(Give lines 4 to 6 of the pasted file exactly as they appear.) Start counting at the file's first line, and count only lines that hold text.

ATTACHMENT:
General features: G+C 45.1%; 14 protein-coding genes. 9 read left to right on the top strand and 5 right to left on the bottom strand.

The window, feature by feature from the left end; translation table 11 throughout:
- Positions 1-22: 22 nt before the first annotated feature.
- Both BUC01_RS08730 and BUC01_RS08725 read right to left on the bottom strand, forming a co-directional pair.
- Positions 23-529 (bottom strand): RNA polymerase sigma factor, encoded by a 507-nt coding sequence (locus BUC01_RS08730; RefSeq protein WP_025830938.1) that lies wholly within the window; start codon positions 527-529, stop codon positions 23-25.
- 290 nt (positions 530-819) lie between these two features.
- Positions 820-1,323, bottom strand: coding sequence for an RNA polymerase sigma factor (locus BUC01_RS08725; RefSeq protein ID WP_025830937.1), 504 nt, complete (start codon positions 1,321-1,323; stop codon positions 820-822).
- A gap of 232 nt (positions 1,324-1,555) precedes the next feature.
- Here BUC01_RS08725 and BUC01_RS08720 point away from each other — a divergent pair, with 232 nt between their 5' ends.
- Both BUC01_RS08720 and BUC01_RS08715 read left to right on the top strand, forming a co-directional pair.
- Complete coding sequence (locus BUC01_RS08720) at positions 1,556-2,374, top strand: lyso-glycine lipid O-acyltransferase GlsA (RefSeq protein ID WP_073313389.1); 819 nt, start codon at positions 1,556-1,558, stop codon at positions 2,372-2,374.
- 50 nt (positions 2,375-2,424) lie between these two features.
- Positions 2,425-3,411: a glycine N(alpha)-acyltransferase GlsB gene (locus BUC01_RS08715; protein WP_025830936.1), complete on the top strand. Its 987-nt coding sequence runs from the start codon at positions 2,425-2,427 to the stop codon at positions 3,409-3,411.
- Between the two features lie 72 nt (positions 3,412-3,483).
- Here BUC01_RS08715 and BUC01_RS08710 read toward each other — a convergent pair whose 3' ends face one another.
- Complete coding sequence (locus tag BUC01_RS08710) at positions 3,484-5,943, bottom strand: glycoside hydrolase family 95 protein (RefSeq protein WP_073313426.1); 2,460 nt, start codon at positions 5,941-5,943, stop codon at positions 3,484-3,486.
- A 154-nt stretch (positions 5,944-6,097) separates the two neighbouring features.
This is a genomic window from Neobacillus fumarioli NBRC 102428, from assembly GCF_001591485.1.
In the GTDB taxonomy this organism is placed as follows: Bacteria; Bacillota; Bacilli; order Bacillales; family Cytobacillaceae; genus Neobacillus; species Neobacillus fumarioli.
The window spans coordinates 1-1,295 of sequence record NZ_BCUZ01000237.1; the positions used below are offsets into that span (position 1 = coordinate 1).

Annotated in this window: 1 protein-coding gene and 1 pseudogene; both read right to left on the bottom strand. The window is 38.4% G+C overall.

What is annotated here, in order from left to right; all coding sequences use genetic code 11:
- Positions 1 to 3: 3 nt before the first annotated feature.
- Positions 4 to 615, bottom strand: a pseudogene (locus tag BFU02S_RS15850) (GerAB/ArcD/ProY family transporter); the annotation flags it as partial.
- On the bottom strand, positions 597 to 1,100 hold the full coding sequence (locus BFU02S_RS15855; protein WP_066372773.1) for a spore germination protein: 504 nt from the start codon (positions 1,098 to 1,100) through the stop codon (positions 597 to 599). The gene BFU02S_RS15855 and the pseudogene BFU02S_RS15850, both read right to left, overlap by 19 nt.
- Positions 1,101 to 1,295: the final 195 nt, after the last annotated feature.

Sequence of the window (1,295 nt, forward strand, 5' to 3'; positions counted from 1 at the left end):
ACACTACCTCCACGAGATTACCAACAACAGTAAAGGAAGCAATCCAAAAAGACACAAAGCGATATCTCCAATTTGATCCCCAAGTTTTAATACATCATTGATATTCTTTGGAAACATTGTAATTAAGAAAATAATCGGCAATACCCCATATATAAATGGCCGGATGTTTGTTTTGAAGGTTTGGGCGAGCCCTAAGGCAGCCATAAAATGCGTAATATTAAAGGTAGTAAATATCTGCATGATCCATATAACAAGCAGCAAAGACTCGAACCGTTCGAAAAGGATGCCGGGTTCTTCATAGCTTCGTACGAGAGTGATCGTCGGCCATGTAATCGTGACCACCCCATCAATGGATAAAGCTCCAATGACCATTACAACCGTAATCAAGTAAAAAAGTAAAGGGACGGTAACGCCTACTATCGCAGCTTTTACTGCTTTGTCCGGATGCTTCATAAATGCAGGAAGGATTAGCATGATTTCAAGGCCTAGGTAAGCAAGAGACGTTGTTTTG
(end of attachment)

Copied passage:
- Both BUC01_RS08730 and BUC01_RS08725 read right to left on the bottom strand, forming a co-directional pair.
- Positions 23-529 (bottom strand): RNA polymerase sigma factor, encoded by a 507-nt coding sequence (locus BUC01_RS08730; RefSeq protein WP_025830938.1) that lies wholly within the window; start codon positions 527-529, stop codon positions 23-25.
- 290 nt (positions 530-819) lie between these two features.